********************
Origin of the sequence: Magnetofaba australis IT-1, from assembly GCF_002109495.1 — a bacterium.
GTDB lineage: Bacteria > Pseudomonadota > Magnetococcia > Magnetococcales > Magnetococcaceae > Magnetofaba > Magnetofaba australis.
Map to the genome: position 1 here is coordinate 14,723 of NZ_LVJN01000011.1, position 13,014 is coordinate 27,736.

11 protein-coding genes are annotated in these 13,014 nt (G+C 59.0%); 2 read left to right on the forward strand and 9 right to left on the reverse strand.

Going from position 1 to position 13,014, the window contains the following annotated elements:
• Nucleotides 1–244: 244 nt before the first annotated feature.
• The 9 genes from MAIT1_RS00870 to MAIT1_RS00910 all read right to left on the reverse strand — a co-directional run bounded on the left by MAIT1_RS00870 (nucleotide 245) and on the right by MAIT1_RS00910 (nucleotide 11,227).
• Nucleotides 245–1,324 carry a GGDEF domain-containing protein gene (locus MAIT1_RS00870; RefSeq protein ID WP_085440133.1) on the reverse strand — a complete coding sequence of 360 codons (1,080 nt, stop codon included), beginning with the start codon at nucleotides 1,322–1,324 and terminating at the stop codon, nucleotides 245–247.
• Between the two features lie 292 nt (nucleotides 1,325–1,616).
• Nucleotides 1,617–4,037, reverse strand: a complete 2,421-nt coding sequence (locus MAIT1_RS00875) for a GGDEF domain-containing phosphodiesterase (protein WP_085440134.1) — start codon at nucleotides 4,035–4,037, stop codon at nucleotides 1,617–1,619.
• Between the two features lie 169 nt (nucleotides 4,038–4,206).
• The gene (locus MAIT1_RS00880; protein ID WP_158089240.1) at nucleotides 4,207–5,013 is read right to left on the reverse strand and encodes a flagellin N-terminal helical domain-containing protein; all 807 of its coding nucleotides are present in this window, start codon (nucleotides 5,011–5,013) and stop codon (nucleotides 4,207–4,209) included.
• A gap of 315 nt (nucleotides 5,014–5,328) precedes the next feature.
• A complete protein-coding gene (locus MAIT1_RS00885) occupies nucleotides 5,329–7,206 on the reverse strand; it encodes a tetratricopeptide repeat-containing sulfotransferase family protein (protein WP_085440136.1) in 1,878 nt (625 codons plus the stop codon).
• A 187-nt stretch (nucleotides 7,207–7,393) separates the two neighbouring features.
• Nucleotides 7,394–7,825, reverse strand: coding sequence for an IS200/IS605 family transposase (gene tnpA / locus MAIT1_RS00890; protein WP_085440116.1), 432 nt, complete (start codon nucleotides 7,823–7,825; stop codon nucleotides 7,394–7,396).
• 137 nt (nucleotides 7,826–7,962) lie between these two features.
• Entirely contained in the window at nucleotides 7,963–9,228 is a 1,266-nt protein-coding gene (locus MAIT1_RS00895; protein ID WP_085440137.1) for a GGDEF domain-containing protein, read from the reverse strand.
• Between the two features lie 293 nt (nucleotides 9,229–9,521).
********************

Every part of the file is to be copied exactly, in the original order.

Origin of the sequence: Magnetofaba australis IT-1, from assembly GCF_002109495.1 — a bacterium.
GTDB lineage: Bacteria > Pseudomonadota > Magnetococcia > Magnetococcales > Magnetococcaceae > Magnetofaba > Magnetofaba australis.
Map to the genome: position 1 here is coordinate 14,723 of NZ_LVJN01000011.1, position 13,014 is coordinate 27,736.

11 protein-coding genes are annotated in these 13,014 nt (G+C 59.0%); 2 read left to right on the forward strand and 9 right to left on the reverse strand.

Going from position 1 to position 13,014, the window contains the following annotated elements:
• Nucleotides 1–244: 244 nt before the first annotated feature.
• The 9 genes from MAIT1_RS00870 to MAIT1_RS00910 all read right to left on the reverse strand — a co-directional run bounded on the left by MAIT1_RS00870 (nucleotide 245) and on the right by MAIT1_RS00910 (nucleotide 11,227).
• Nucleotides 245–1,324 carry a GGDEF domain-containing protein gene (locus MAIT1_RS00870; RefSeq protein ID WP_085440133.1) on the reverse strand — a complete coding sequence of 360 codons (1,080 nt, stop codon included), beginning with the start codon at nucleotides 1,322–1,324 and terminating at the stop codon, nucleotides 245–247.
• Between the two features lie 292 nt (nucleotides 1,325–1,616).
• Nucleotides 1,617–4,037, reverse strand: a complete 2,421-nt coding sequence (locus MAIT1_RS00875) for a GGDEF domain-containing phosphodiesterase (protein WP_085440134.1) — start codon at nucleotides 4,035–4,037, stop codon at nucleotides 1,617–1,619.
• Between the two features lie 169 nt (nucleotides 4,038–4,206).
• The gene (locus MAIT1_RS00880; protein ID WP_158089240.1) at nucleotides 4,207–5,013 is read right to left on the reverse strand and encodes a flagellin N-terminal helical domain-containing protein; all 807 of its coding nucleotides are present in this window, start codon (nucleotides 5,011–5,013) and stop codon (nucleotides 4,207–4,209) included.
• A gap of 315 nt (nucleotides 5,014–5,328) precedes the next feature.
• A complete protein-coding gene (locus MAIT1_RS00885) occupies nucleotides 5,329–7,206 on the reverse strand; it encodes a tetratricopeptide repeat-containing sulfotransferase family protein (protein WP_085440136.1) in 1,878 nt (625 codons plus the stop codon).
• A 187-nt stretch (nucleotides 7,207–7,393) separates the two neighbouring features.
• Nucleotides 7,394–7,825, reverse strand: coding sequence for an IS200/IS605 family transposase (gene tnpA / locus MAIT1_RS00890; protein WP_085440116.1), 432 nt, complete (start codon nucleotides 7,823–7,825; stop codon nucleotides 7,394–7,396).
• 137 nt (nucleotides 7,826–7,962) lie between these two features.
• Entirely contained in the window at nucleotides 7,963–9,228 is a 1,266-nt protein-coding gene (locus MAIT1_RS00895; protein ID WP_085440137.1) for a GGDEF domain-containing protein, read from the reverse strand.
• Between the two features lie 293 nt (nucleotides 9,229–9,521).